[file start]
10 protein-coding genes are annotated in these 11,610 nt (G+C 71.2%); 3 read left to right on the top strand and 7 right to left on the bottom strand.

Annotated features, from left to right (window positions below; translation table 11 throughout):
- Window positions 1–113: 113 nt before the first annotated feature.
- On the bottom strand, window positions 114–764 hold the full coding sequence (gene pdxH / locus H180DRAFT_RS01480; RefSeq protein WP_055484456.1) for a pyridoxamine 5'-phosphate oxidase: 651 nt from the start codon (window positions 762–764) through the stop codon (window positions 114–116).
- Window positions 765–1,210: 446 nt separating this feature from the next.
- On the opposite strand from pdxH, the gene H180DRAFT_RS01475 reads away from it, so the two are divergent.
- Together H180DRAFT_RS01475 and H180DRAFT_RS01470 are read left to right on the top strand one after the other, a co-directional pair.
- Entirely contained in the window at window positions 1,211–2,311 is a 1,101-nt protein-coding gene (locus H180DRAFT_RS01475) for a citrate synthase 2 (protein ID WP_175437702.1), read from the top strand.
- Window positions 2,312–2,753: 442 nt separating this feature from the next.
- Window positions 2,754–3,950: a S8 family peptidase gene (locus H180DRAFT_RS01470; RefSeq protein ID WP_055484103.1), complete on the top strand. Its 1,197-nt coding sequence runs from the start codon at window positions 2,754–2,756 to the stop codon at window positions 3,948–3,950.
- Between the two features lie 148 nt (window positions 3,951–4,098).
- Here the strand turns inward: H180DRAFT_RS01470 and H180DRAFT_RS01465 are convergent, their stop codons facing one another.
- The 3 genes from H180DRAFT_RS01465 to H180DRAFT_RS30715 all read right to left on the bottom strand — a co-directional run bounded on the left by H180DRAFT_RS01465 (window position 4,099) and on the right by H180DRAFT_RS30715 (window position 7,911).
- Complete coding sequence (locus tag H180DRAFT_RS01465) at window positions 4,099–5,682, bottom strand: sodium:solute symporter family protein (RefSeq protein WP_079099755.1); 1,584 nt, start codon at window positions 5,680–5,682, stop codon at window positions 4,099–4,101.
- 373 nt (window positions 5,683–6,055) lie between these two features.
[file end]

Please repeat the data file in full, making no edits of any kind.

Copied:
10 protein-coding genes are annotated in these 11,610 nt (G+C 71.2%); 3 read left to right on the top strand and 7 right to left on the bottom strand.

Annotated features, from left to right (window positions below; translation table 11 throughout):
- Window positions 1–113: 113 nt before the first annotated feature.
- On the bottom strand, window positions 114–764 hold the full coding sequence (gene pdxH / locus H180DRAFT_RS01480; RefSeq protein WP_055484456.1) for a pyridoxamine 5'-phosphate oxidase: 651 nt from the start codon (window positions 762–764) through the stop codon (window positions 114–116).
- Window positions 765–1,210: 446 nt separating this feature from the next.
- On the opposite strand from pdxH, the gene H180DRAFT_RS01475 reads away from it, so the two are divergent.
- Together H180DRAFT_RS01475 and H180DRAFT_RS01470 are read left to right on the top strand one after the other, a co-directional pair.
- Entirely contained in the window at window positions 1,211–2,311 is a 1,101-nt protein-coding gene (locus H180DRAFT_RS01475) for a citrate synthase 2 (protein ID WP_175437702.1), read from the top strand.
- Window positions 2,312–2,753: 442 nt separating this feature from the next.
- Window positions 2,754–3,950: a S8 family peptidase gene (locus H180DRAFT_RS01470; RefSeq protein ID WP_055484103.1), complete on the top strand. Its 1,197-nt coding sequence runs from the start codon at window positions 2,754–2,756 to the stop codon at window positions 3,948–3,950.
- Between the two features lie 148 nt (window positions 3,951–4,098).
- Here the strand turns inward: H180DRAFT_RS01470 and H180DRAFT_RS01465 are convergent, their stop codons facing one another.
- The 3 genes from H180DRAFT_RS01465 to H180DRAFT_RS30715 all read right to left on the bottom strand — a co-directional run bounded on the left by H180DRAFT_RS01465 (window position 4,099) and on the right by H180DRAFT_RS30715 (window position 7,911).
- Complete coding sequence (locus tag H180DRAFT_RS01465) at window positions 4,099–5,682, bottom strand: sodium:solute symporter family protein (RefSeq protein WP_079099755.1); 1,584 nt, start codon at window positions 5,680–5,682, stop codon at window positions 4,099–4,101.
- 373 nt (window positions 5,683–6,055) lie between these two features.